fication follows. "Time and tide awaits no man" neither does the
tax gstherer, so unless delinquents move more swiftly women's
influence in political circles will be slight indeed.
The subject of suffrage has been discussed at women's clubs
from every angle and is generally well understood but results are
not as satisfactory as desired or was to have been expected and
it hhs now reached a point where the tax must be paid or the
voter stand disqualified. Less discussion and more action should
be the rule from now until the 31st day of December.
It is highly gratifying, however, to learn from published sta
tietics that East Baton Rouge stands at or quite near the head
of the list of qualified women-voters in the state, but that number
1. small in comparison with the total number of women of lawful
age who could, if they would, by qualifying exert quite a bene
ficial influence upon the body politic.
Were numbers of the League of Women Voters in this parish
to devote time and energy toward increasing the female vote
great good would most undoubtedly result and their membership
be~greg tly increased. The day hasarrived for work; for personal
appeal to. the lukewarm and indifferent discussions in club hails
do not reach a very large number of women who would no doubt
Esten to personal arguments and be convinced that poll tax pay.
ja1. as first rsqtur.ume't of good citizenship and that, po, be
fore the first day of January next.
Registration may be postponed to a later date. Pay the poll
tax at once and register when the books are again opened.
Women, you have been enfranchised, now do your duty as
enlightened citizens! Pay your poll tax, register and vote and
thus prove yourselves worthy of the privileges conferred upon
Please renew your subscriptions.
DISCOVER OF GREENWELL villaE
SPRINGS. the T
Now that Greenwell Springs have ment
again come to the forefront and are thoun
attracting the attention of the public abidi
as a tuberculosis refuge a brief being
sketch of its discovery and occupancy inent
prior to the Civil War might be con- jbath
sidered timely information. For this sprir
we copy from a paper read before the sprir
Historical Society prepared by our a re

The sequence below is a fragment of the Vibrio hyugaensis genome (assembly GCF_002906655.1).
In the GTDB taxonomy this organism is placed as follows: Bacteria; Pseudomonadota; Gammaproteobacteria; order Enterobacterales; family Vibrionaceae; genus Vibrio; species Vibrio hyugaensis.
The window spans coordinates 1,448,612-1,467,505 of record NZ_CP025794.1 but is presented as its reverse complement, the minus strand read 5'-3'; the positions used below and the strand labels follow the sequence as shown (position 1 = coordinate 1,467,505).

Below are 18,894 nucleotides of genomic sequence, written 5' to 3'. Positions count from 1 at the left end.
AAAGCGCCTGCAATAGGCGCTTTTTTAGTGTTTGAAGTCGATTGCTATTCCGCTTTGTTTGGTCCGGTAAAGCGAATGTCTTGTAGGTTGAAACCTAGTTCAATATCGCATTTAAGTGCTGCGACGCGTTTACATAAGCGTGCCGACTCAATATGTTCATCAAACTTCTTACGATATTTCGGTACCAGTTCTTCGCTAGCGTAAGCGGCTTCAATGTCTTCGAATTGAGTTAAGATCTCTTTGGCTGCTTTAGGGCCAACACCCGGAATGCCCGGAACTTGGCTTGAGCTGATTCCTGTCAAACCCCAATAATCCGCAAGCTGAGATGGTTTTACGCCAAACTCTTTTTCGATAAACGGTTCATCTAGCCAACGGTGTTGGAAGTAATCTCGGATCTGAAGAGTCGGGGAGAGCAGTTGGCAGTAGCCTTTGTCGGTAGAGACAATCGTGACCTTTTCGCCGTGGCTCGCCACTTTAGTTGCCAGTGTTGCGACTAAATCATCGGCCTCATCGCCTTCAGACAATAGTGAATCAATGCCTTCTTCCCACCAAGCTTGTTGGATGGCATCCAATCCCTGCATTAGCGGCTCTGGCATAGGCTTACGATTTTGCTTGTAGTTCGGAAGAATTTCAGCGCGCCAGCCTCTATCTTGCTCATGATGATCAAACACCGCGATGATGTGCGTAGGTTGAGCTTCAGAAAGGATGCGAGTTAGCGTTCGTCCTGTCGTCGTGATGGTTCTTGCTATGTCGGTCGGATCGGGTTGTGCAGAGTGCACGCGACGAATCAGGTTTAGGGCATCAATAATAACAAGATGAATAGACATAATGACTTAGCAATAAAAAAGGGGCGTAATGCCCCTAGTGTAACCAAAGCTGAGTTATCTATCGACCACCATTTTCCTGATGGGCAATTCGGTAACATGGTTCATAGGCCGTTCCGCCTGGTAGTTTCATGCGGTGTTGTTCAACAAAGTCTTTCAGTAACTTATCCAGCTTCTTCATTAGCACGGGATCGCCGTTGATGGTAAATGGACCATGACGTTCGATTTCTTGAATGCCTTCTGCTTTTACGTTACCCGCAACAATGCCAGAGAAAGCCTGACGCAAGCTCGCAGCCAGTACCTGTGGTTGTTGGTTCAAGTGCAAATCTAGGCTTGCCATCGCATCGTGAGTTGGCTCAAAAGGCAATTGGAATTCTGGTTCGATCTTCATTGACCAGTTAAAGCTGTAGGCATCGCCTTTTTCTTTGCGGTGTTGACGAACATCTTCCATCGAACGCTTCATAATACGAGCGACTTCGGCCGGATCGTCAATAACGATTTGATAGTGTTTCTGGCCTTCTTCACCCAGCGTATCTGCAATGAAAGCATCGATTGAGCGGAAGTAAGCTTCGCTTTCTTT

esteemed fellow-ciitzen, Mr. C. K. for
David. The names of the young men asses
who discovered the Springs and talk
brought them to public notice are light
given in initial letters only in the mus;
valuable paper, but for the informa- with
tion of our readers we take the lib- look
erty of stating that those initials agai
represent Messrs. Harney Skolfield, riag
Felix Brunot and Adolph Huguet, the was
last named is still living and among Bate
us and one of our oldest native citi- and
zens: of t
"Change, eternal change, dust
All nature owns thy mystic touch, to 1
But most of all on man do <
Workest thou thy miracles." regi
Fifteen miles northeast of this, our All
Capital City, as the crow flies, nestled mal
in the pines, on the bank of the beau- Bar
tiful River Amite, is what is known ma'
as the famous Greenwell Springs. poli
How old these springs are, we know sere
not; it is fair to presume that they h
have been there since "the stars sang hav
out on earth's glad natal morn;" it wit
is possible that they were used to day
slake the thirst and cure the ills of Aft
our Indian predecessors. In fancy's fro
eye we may see the dusky Indian ed;
maid drinking of the health-giving of
waters and using its still surface as of
a mirror by which to make her toilet. oth
It is evident that Ponce de Leon did in
not discover them, else they would eit
have been named Eureka, and the tai
search for the fountain of youth an
abandoned and old age abolished. we
'With their antiquity this brief has W1
nothing to do. al
The modern history begins about the
the middle of the last century-about to
S1850, as well as can be ascertainede
when they were discovered by acci- tw
dent, as nearly all discoveries have of
been. Three young men, A. H., H. th'
e S., and F. B., full of adventure and an
I. romance, set out on horseback on a TI
Sbright autumn morning, in search of br
game, fish, etc., and armed "cap-a- nc
pie." They took the open road going th
e eastward. What else they found, we ta
'know not, but toward night they oc
e came upon a farm house in a small aT
clearing, and nearby, just under the di
hill, they found a spring. They w:
Y drank the water, using the "old re
e gourd," (now proscribed and suc
7, ceeded by the individual drinking th
. cup). They found the water good; ai
9 they drank again and found it very
good. Then then approached the ti
far rnhouse, owned by Mr. Greenwell,
and asked his kind hospitality for the S
x- night. He consented to do the best tc
;s he could, but told them that he had tl
ir no bed for them, except in the corn er
crib, which was gccepted with grate- w
ful thanks, and they retired, but not a
to sleep. Their experience was ex- tl